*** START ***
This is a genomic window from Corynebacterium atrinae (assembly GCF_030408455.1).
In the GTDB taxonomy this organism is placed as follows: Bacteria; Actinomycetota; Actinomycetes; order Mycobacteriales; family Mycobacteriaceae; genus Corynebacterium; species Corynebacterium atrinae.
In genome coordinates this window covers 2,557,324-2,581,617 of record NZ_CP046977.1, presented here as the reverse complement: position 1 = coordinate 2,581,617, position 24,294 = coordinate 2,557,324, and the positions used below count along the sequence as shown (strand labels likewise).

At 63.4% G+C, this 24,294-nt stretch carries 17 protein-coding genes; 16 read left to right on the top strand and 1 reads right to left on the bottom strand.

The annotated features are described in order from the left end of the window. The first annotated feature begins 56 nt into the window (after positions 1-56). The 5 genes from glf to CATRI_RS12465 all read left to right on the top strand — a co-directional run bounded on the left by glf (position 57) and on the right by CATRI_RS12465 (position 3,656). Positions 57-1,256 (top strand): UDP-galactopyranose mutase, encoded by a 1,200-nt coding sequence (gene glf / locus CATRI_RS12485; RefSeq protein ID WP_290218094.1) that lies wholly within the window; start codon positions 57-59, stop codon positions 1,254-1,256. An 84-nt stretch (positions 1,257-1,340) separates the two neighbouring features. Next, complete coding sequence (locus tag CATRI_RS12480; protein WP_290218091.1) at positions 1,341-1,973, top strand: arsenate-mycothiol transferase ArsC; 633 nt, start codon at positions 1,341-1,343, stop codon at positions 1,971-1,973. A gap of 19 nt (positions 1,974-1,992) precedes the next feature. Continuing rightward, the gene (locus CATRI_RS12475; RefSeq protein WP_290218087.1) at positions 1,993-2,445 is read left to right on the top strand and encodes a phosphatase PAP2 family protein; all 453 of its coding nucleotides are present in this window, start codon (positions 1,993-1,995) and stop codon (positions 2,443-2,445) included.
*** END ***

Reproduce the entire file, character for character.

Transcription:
This is a genomic window from Corynebacterium atrinae (assembly GCF_030408455.1).
In the GTDB taxonomy this organism is placed as follows: Bacteria; Actinomycetota; Actinomycetes; order Mycobacteriales; family Mycobacteriaceae; genus Corynebacterium; species Corynebacterium atrinae.
In genome coordinates this window covers 2,557,324-2,581,617 of record NZ_CP046977.1, presented here as the reverse complement: position 1 = coordinate 2,581,617, position 24,294 = coordinate 2,557,324, and the positions used below count along the sequence as shown (strand labels likewise).

At 63.4% G+C, this 24,294-nt stretch carries 17 protein-coding genes; 16 read left to right on the top strand and 1 reads right to left on the bottom strand.

The annotated features are described in order from the left end of the window. The first annotated feature begins 56 nt into the window (after positions 1-56). The 5 genes from glf to CATRI_RS12465 all read left to right on the top strand — a co-directional run bounded on the left by glf (position 57) and on the right by CATRI_RS12465 (position 3,656). Positions 57-1,256 (top strand): UDP-galactopyranose mutase, encoded by a 1,200-nt coding sequence (gene glf / locus CATRI_RS12485; RefSeq protein ID WP_290218094.1) that lies wholly within the window; start codon positions 57-59, stop codon positions 1,254-1,256. An 84-nt stretch (positions 1,257-1,340) separates the two neighbouring features. Next, complete coding sequence (locus tag CATRI_RS12480; protein WP_290218091.1) at positions 1,341-1,973, top strand: arsenate-mycothiol transferase ArsC; 633 nt, start codon at positions 1,341-1,343, stop codon at positions 1,971-1,973. A gap of 19 nt (positions 1,974-1,992) precedes the next feature. Continuing rightward, the gene (locus CATRI_RS12475; RefSeq protein WP_290218087.1) at positions 1,993-2,445 is read left to right on the top strand and encodes a phosphatase PAP2 family protein; all 453 of its coding nucleotides are present in this window, start codon (positions 1,993-1,995) and stop codon (positions 2,443-2,445) included.